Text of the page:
Readers respond to Bill McKibben's article mourning the loss of WBUR's daily talk show.

Published March 1, 2001 8:30PM (EST)

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Where did you dig up the sycophant who wrote this drivel? Not all the "Connection" listeners feel this way, especially those who send in money to WBUR to sustain their programming. The author of the article failed to mention how Lydon refuses to fundraise during his hour, so not only does he want me to pay his meal ticket, it is beneath him to ask for it. The "Car Talk" guys might own a stake in their show, but they fundraise like crazy and realize that they have to work for a living.

Lydon is no deity to the intelligentsia, as this writer would have us believe. The man likes to hear himself talk a lot more than his guests -- so he interrupts them with extemporaneous 30-second questions that begin with the big bang and end in 3010 and that are more rhetorical than answerable. The show will go on, quite nicely, without him. If he wants more money than is on the table (he and his producer will be by far the highest paid at their position in public radio), Lydon should try his hand at commercial radio. I bet in Boston, WRKO AM radio listeners would rate him just behind Live Candlepin Bowling -- in dead last place.

-- Don Fluckinger

Thank you for featuring the dis-connection of Christopher Lydon here in Boston. I work as an artist, alone in my studio in the morning, then as a mom, alone with kids in the afternoon. Chris Lydon became my daily link to thoughtful adults all over town, up and down the country, around the world, in and out of the arts and history. Sure, sometimes he irritated me, and sometimes the topics didn't float my boat. But usually the conversation drew me in, made me laugh, argue or think. Often it was the grist for conversations with other grown-ups later in the week.

Now WBUR offers us a mild show, basically "Talk of the Nation AM." Nothing BAD, but no spark. Your author's right, Lydon was a jazzman of talk radio, and I want him back.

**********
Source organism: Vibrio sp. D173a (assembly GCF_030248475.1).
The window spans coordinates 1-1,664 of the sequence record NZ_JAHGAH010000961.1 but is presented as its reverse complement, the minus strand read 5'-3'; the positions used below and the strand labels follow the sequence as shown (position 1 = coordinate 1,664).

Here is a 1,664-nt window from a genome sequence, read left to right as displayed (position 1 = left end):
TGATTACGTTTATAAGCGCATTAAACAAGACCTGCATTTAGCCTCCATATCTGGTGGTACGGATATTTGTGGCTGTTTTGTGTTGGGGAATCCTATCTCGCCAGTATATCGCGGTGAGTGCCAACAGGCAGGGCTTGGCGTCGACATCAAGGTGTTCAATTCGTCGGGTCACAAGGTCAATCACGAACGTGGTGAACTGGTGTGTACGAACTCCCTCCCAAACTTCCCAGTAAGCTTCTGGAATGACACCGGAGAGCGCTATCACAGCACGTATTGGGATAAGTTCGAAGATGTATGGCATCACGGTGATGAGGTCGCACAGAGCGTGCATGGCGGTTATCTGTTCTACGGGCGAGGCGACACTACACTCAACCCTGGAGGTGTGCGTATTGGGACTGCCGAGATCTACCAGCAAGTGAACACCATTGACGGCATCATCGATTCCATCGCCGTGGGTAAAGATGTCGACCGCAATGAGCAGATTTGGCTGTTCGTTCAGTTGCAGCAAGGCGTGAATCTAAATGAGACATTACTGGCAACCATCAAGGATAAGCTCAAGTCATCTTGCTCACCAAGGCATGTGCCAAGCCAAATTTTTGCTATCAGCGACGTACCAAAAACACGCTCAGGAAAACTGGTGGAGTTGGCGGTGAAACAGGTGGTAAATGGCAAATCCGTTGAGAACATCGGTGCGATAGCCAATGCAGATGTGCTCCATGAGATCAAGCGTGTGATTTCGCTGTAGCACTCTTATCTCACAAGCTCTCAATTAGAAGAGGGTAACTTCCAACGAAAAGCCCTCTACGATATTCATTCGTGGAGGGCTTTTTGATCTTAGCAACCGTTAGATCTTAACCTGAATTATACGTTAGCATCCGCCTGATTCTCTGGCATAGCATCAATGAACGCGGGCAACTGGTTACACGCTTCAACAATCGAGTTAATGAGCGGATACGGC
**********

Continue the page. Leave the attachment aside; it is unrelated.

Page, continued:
-- Linda Dunn

If Salon were going to run an article about Rush Limbaugh, would you commission a dittohead to write it? That's just what you've done in allowing Bill McKibben to bemoan the temporary loss of Christopher Lydon as host of WBUR-Boston's "The Connection" talk show. True, this public radio call-in show is one of the best around, but that's not because of Lydon. I know -- I listen to "The Connection" every day.

As a supporting member of WBUR, I deeply resent Lydon's assertion that "The Connection" should serve as his road to riches. In public radio, every dime of revenue should go toward supporting and improving the shows and stations, rather than enriching talking heads who already have the highest salaries in their field (as does Lydon). If WBUR and "The Connection" have enough extra money floating around that they can afford to hand huge chunks of it over to Lydon, they certainly don't need my membership dollar -- and if Lydon gets what he's asking for, WBUR won't get my money anymore.

-- Kate Binder

The idea that Chris Lydon should be given ownership of "The Connection" because WBUR gave ownership of "Car Talk" to Tom and Ray Magliozzi is simply ridiculous. Comparison between the two shows falls apart on one important point: there could be no "Car Talk" without Tom and Ray. The idea of anyone else hosting this show is positively ludicrous. Personally, I listen to their show every week despite having next to no interest in cars, because their on-air personas are so interesting and fun. I can't say that about "The Connection," because pretty much any smug bastard could host that show, and it's not like it's difficult to find smug bastards in public radio.

WBUR manager Jane Christo should be commended for refusing to back down. WBUR lost hundreds of thousands of dollars in revenue when they gave ownership of "Car Talk" away, and she shouldn't be the same fool twice.

-- Stewart Mason

Wow, after McKibben's piece on the battle between "The Connection" and WBUR management, it must be the case that we are starved for intelligent conversation in this country!

Lydon is simply after money and power and if that is not evident, then we've all been suckered into thinking that whatever is intelligent, and hence not part of pop culture, deserves to be saved and glorified (and paid for handsomely). Lydon is simply a well-informed talk show host who listens well and, on occasion, asks intelligent questions.

Let's not come to Lydon's aid because we want to save what is desperately missing in our society, viz., intellectual culture, but rather because we want to highlight that money and power don't mix well with intellectual goings-on. If Lydon's intentions were to make big money, then the business world would have been the choice arena for him.

-- Vincent Scordo

By Salon Staff

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